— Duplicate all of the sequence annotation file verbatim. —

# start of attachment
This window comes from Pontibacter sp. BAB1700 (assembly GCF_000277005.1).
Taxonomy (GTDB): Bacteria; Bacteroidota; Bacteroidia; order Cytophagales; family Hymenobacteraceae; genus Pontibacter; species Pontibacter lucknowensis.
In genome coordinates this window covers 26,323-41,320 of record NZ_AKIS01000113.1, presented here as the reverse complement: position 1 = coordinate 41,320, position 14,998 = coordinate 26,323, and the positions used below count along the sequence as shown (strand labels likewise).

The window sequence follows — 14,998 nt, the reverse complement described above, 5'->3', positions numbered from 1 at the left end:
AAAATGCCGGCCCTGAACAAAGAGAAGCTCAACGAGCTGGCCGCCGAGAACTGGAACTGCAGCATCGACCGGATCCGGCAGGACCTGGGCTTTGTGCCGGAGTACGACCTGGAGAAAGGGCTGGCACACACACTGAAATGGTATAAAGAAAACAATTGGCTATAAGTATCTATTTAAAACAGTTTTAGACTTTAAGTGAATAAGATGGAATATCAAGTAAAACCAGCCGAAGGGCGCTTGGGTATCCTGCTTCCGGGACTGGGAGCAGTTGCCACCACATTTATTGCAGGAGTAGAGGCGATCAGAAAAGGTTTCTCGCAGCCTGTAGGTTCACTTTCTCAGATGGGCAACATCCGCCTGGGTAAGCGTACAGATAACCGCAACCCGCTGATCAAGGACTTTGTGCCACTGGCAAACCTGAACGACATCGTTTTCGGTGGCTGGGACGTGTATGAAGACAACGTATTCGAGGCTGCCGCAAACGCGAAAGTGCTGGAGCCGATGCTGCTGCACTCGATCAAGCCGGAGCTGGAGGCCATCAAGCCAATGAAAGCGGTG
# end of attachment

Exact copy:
This window comes from Pontibacter sp. BAB1700 (assembly GCF_000277005.1).
Taxonomy (GTDB): Bacteria; Bacteroidota; Bacteroidia; order Cytophagales; family Hymenobacteraceae; genus Pontibacter; species Pontibacter lucknowensis.
In genome coordinates this window covers 26,323-41,320 of record NZ_AKIS01000113.1, presented here as the reverse complement: position 1 = coordinate 41,320, position 14,998 = coordinate 26,323, and the positions used below count along the sequence as shown (strand labels likewise).

The window sequence follows — 14,998 nt, the reverse complement described above, 5'->3', positions numbered from 1 at the left end:
AAAATGCCGGCCCTGAACAAAGAGAAGCTCAACGAGCTGGCCGCCGAGAACTGGAACTGCAGCATCGACCGGATCCGGCAGGACCTGGGCTTTGTGCCGGAGTACGACCTGGAGAAAGGGCTGGCACACACACTGAAATGGTATAAAGAAAACAATTGGCTATAAGTATCTATTTAAAACAGTTTTAGACTTTAAGTGAATAAGATGGAATATCAAGTAAAACCAGCCGAAGGGCGCTTGGGTATCCTGCTTCCGGGACTGGGAGCAGTTGCCACCACATTTATTGCAGGAGTAGAGGCGATCAGAAAAGGTTTCTCGCAGCCTGTAGGTTCACTTTCTCAGATGGGCAACATCCGCCTGGGTAAGCGTACAGATAACCGCAACCCGCTGATCAAGGACTTTGTGCCACTGGCAAACCTGAACGACATCGTTTTCGGTGGCTGGGACGTGTATGAAGACAACGTATTCGAGGCTGCCGCAAACGCGAAAGTGCTGGAGCCGATGCTGCTGCACTCGATCAAGCCGGAGCTGGAGGCCATCAAGCCAATGAAAGCGGTG